What’s Not Allowed on Amazon

Amazon regulates its marketplace to protect buyers. Obviously, it doesn’t want anyone buying a counterfeit product or one that could be harmful to customers. That’s why it prohibits some activities.

It’s also worth noting that Amazon’s rules protect you as a seller, for instance stopping other vendors from stealing your brand.

So let’s see what you’re not allowed to do.

First off: you’re not allowed to encourage buyers to leave Amazon and go direct to your website. Don’t put links on your product page (though you can generally include a marketing package inside your product pack). Don’t tell buyers they can get a better price buying direct.

You mustn’t take over the relationship between Amazon and the customer. For instance, you’re not allowed to send buyers marketing emails. Their email addresses are only to be used in fulfilling their order and dealing with customer service. And phone numbers are only there so you can print them on the shipping labels if required – you’re not allowed to keep them, pass them on, or phone customers up for any reason. Your only communications with customers should be through the Amazon messaging service.

Secondly, you’re not allowed to deceive shoppers. You can’t use a trademark that belongs to someone else, or use a misleading name. You can’t call your sports shoes Nike, Adidas, or Apple. You can’t call your business any of those things either.

And thirdly, you’re not allowed to cheat the review system. Customers need to be able to rely on reviews when they’re making a purchase decision, so those reviews need to be real and independent. You must not offer any kind of incentive to buyers to provide reviews, or to provide a good review rather than a one-star. You mustn’t provide fake reviews, or review your own products – and you mustn’t review your competitors’ products either.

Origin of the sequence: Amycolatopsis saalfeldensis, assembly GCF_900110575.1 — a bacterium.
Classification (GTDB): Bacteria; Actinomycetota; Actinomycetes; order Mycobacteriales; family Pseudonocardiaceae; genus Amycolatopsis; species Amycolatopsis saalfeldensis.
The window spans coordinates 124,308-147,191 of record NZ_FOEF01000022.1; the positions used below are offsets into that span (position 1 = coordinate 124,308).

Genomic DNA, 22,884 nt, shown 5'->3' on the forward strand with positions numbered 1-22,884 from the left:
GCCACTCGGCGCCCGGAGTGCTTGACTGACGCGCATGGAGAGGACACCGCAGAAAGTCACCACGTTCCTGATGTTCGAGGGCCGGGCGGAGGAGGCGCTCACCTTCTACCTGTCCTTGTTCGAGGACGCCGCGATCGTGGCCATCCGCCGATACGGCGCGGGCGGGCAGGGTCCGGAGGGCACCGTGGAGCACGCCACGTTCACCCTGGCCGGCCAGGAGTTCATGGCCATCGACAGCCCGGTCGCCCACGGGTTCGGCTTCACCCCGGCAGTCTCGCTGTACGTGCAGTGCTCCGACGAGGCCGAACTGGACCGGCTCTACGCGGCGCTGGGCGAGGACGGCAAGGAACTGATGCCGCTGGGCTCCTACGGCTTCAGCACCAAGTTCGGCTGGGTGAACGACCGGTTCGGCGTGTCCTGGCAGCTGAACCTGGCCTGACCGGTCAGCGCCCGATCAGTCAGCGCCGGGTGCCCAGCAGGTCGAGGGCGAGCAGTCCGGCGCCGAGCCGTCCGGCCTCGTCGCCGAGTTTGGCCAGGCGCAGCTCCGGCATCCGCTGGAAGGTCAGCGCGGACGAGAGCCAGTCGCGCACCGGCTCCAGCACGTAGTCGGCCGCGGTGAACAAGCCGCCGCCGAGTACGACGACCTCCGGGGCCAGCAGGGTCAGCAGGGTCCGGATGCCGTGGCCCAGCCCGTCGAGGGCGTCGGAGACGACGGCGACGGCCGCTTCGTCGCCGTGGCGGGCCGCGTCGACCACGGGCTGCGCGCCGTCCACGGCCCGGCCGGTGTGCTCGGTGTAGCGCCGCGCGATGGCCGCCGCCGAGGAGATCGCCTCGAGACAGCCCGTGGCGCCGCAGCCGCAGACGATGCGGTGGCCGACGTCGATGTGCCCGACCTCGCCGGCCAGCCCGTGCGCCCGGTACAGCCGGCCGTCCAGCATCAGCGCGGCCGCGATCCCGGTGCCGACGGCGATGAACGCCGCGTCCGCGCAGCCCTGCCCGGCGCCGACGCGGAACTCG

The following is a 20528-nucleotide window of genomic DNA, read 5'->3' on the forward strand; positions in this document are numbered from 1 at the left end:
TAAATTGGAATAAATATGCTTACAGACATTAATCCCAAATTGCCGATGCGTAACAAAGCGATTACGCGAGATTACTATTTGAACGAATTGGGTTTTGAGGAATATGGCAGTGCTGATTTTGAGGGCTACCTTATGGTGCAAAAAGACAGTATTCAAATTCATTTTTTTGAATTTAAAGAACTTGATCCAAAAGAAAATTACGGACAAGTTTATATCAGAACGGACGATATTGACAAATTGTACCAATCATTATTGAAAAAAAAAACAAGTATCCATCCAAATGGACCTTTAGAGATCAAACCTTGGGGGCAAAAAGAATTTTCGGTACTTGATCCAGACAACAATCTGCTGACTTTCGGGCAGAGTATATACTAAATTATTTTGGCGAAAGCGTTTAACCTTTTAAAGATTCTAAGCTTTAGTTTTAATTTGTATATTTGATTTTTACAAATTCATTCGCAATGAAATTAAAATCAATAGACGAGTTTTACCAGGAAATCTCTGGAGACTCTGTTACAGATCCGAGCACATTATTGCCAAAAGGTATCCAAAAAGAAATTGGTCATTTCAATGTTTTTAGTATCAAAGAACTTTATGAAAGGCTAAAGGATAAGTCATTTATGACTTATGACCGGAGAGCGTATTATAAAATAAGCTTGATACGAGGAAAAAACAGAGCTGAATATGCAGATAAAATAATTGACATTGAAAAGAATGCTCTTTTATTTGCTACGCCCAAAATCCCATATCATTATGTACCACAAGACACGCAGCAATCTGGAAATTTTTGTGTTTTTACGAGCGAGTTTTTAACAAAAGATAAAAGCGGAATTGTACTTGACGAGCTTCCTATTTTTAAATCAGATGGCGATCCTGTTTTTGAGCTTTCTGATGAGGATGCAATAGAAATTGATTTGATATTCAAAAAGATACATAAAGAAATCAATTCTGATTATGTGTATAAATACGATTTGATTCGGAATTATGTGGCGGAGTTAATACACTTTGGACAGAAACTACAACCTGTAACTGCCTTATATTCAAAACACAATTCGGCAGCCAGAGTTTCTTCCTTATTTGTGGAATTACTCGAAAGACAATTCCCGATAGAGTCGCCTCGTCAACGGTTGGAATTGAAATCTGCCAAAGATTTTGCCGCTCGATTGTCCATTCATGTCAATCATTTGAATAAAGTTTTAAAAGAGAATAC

You can ask buyers for a review, but in neutral terms. So saying “if you enjoyed the product, please leave a review” is bending the rules; instead, say “we’re always interested in learning about our customers’ experience, so please leave a review.”

The fourth big no-no is cheating the search engine. This is something you find a lot of on eBay, where there are listings like ‘Pretty handbag not Hermes not Louis Vuitton not Prada’. Amazon wants to make sure if someone is searching for a Prada handbag, they find a Prada handbag, not a no-name, a Gucci, or anything else. Amazon bars this, but also prohibits artificial traffic (eg using internet bots to boost clicks on your products).

And the fifth major prohibition is that you cannot have more than one seller account. This is crucial – particularly if you once had an account, closed that business but didn’t get round to closing the account. There are some limited exceptions if you have a valid business reason, or if you have two very different businesses or brands. For instance, if you had one business offering dog-related products, and another selling fashion handbags, you’d want ‘Butch’s Bones’ and ‘Pretty Bags’ not to get mixed up, wouldn’t you?

But to do that, Amazon requires you to manage the two businesses separately – with different bank accounts as well as business names. And the more separate you can keep the businesses (different contacts, business addresses, phone numbers) the better.

Remember to pay attention to messages from Amazon in case they change the rules. They have done so a couple of times on reviews, for instance. That’s only to be expected – every business tries to get better over time – but it does mean you can get tripped up if you don’t keep well informed.

And if you’re feeling a bit depressed by all those prohibitions, don’t be; Amazon is a great place to sell – and these rules should keep it that way.

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